What Is A Viatical Settlement In Life Insurance?

What Is A Viatical Settlement? A viatical settlement is the sale of a policy owner’s existing life insurance policy to a third party for more than its cash surrender value, but less than its net death benefit. Such a sale provides the policy owner with a lump sum.

The buyer of the policy gets the death benefit when the seller passes away. The policy seller will receive a payout that is more substantial than the cash surrender value but remains less than the full death benefit amount.

If you’ve ever suffered from a serious medical condition, you likely understand that health insurance doesn’t always cover everything needed. However, those with a life insurance policy have alternatives that can help put money in the bank for treatment that isn’t covered. One of those is a viatical settlement.

The most considerable advantage of choosing a viatical settlement instead of other options is that the policyholder will acquire more income than would be granted by the policy’s cash surrender value. This can provide extra money for medical expenditures or make life more comfortable while waiting for the end.

The main disadvantage of this settlement is that any beneficiaries will not receive their benefits until the seller has died. This article will explain all you need to understand about viatical settlements, including what they are, how they’re regulated and taxed, and what kinds of viatical settlements are available.

What Is A Viatical Settlement And Who Qualifies for It?

Per the National Association of Insurance Commissioners (NAIC), any individual with a chronic illness or terminal illness, defined as a condition that affects the activities of daily living, and an existing policy with an insurance company may qualify for a viatical life settlement. A whole, term, universal, group policy, or joint policy is acceptable to sell. Generally speaking, the viaticated policy needs to have been in effect for a minimum of one year and have a valuation of at least $100,000. A viatical settlement purchaser may also have life expectancy requirements for each applicant. Any policyholder interested in making their policy the subject of a viatical settlement contract should explore viatical companies, like American Life Fund, and the options available. Each life settlement company considers several factors, including the type of disease, the stage the terminal illness is in, the policy’s face value, insurance premiums, and other relevant information. They use these factors to calculate the amount offered to the patient in a viatical settlement contract.

A viatical settlement provider will let you know what kind of figure to expect. The value a settlement provider offers a viator in a settlement investment ranges, but it can be as high as 70% in some cases. Viators receive this lump sum within just a few business days through a viatical settlement provider, without having to wait for an insurance producer or underwriter to provide the expected death benefit of the policy to the beneficiary. Interested viators may wish to speak with financial planners or a public accountant to determine if a settlement is the best choice for them.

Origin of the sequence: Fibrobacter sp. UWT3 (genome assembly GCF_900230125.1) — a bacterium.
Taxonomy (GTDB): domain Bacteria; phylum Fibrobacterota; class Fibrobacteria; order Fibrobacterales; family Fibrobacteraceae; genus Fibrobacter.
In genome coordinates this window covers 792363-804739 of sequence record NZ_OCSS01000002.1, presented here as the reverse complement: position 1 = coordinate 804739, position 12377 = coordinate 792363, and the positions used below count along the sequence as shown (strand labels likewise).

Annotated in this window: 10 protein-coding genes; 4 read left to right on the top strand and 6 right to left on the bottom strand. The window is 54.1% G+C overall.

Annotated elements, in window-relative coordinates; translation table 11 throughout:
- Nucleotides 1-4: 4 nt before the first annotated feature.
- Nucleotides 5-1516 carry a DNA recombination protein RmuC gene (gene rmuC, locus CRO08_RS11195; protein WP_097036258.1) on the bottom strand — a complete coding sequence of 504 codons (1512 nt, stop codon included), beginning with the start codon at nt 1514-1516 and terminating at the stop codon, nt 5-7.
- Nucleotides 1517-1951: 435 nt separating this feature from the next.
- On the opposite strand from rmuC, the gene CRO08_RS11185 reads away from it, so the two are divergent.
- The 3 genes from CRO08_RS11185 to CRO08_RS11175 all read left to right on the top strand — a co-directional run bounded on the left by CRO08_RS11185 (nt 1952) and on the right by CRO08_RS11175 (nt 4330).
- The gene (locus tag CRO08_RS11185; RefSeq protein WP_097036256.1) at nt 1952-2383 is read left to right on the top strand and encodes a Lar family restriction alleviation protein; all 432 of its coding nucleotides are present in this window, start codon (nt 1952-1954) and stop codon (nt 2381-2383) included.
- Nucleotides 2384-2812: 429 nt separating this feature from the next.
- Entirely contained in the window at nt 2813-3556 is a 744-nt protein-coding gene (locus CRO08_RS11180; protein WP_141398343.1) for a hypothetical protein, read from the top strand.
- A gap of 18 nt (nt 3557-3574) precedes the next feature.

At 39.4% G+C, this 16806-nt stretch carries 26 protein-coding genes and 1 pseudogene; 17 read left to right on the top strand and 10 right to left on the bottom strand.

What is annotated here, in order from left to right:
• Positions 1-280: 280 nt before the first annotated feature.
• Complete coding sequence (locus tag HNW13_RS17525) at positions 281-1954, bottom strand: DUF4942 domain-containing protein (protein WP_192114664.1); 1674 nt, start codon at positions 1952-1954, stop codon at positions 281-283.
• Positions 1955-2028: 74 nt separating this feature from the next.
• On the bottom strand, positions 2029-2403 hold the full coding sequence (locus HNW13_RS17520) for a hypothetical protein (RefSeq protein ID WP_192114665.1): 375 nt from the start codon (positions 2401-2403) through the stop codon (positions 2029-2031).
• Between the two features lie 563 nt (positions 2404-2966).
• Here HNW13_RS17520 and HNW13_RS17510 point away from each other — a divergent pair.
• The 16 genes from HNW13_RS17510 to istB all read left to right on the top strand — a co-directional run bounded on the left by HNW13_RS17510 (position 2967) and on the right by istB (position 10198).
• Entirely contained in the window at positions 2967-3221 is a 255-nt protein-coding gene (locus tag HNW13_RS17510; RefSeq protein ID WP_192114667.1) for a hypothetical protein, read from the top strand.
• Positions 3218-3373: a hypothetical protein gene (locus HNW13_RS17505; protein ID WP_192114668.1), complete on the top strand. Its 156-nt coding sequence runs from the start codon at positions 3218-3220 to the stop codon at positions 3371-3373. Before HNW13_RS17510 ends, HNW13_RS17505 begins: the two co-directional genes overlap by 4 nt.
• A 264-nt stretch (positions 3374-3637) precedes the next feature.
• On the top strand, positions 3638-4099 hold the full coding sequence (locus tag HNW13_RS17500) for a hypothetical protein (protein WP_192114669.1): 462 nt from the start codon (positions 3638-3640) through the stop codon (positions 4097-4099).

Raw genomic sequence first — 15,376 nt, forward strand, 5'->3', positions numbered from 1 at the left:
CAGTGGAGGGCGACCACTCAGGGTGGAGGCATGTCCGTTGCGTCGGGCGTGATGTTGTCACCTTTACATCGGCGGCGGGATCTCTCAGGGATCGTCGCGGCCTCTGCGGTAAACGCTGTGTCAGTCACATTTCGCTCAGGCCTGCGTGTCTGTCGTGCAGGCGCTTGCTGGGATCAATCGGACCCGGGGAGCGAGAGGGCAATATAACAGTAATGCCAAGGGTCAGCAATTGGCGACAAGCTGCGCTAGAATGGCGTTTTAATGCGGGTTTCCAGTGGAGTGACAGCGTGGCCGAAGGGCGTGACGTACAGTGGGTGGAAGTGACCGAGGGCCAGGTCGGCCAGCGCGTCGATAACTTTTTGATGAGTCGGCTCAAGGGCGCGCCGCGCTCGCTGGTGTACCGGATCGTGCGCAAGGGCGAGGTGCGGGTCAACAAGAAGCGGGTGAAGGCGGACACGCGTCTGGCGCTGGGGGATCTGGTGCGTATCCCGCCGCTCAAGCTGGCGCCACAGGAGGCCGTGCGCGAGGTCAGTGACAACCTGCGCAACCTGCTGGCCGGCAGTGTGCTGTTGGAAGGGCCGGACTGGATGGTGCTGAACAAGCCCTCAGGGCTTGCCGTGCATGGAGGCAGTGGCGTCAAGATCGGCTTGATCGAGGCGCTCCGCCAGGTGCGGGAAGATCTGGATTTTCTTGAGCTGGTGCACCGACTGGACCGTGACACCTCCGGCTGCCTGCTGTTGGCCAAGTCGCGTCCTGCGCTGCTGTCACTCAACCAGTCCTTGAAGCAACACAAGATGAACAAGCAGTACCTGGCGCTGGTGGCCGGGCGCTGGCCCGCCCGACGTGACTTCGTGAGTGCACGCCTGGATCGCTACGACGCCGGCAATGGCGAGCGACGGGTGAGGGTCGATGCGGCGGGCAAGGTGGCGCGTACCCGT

Types of Viatical Settlements

There are two different types of this settlement with one for those who are chronically ill and the other for those who are terminally ill. Someone who is chronically ill is unable to perform at least two daily living activities. These include things like using the bathroom, dressing oneself, eating, or bathing oneself. Those who are chronically ill likewise require a large amount of supervision to preserve their safety and health. On the other hand, someone who is terminally ill is expected to live for no longer than 24 months.

What Is A Viatical Settlement And How Does It Work?

A person with a life insurance policy will work with a settlement broker or company that will offer them a cash payment with a viatical settlement. Once the settlement is made, the company or individual who purchased the policy will make payments on premiums and receive the death benefit when the seller dies.

During a viatical settlement transaction, the policyholder will transfer ownership of the policy to a buyer. This means that the seller is no longer required to pay premiums for the policy. There is also a third party, which is called a viatical provider, who takes responsibility for all of the expenses associated with the policy.


Differences Between Life Settlements and Viatical Settlements

If you’re familiar with a life settlement, you might be wondering what makes it different from a viatical settlement. There are a few important things that differ between the two:

  1. Viatical settlements are created for the chronically or terminally ill. With a life settlement, there is no requirement to be sick.
  2. Life settlements only work with permanent policies like variable life insurance, universal life insurance, or whole life insurance. With a viatical settlement, this is not a requirement.
  3. Most of the time, a viatical settlement will pay much more money than a typical life settlement.
  4. Taxes are different for life settlements and viatical settlements. Viatical settlements aren’t subject to income tax, but some parts of a life settlement will be. The amount spent on premiums isn’t counted, but the remainder will be subject to capital gains and income taxes.

READ MORE: Life Insurance during a recession – See why life insurance is needed even during bad times

Determining Eligibility for Viatical Settlements

If you’re reading this and wondering whether you should pursue a viatical settlement, we have the information you need to decide. In order to qualify for this type of settlement, all the requirements below must be met: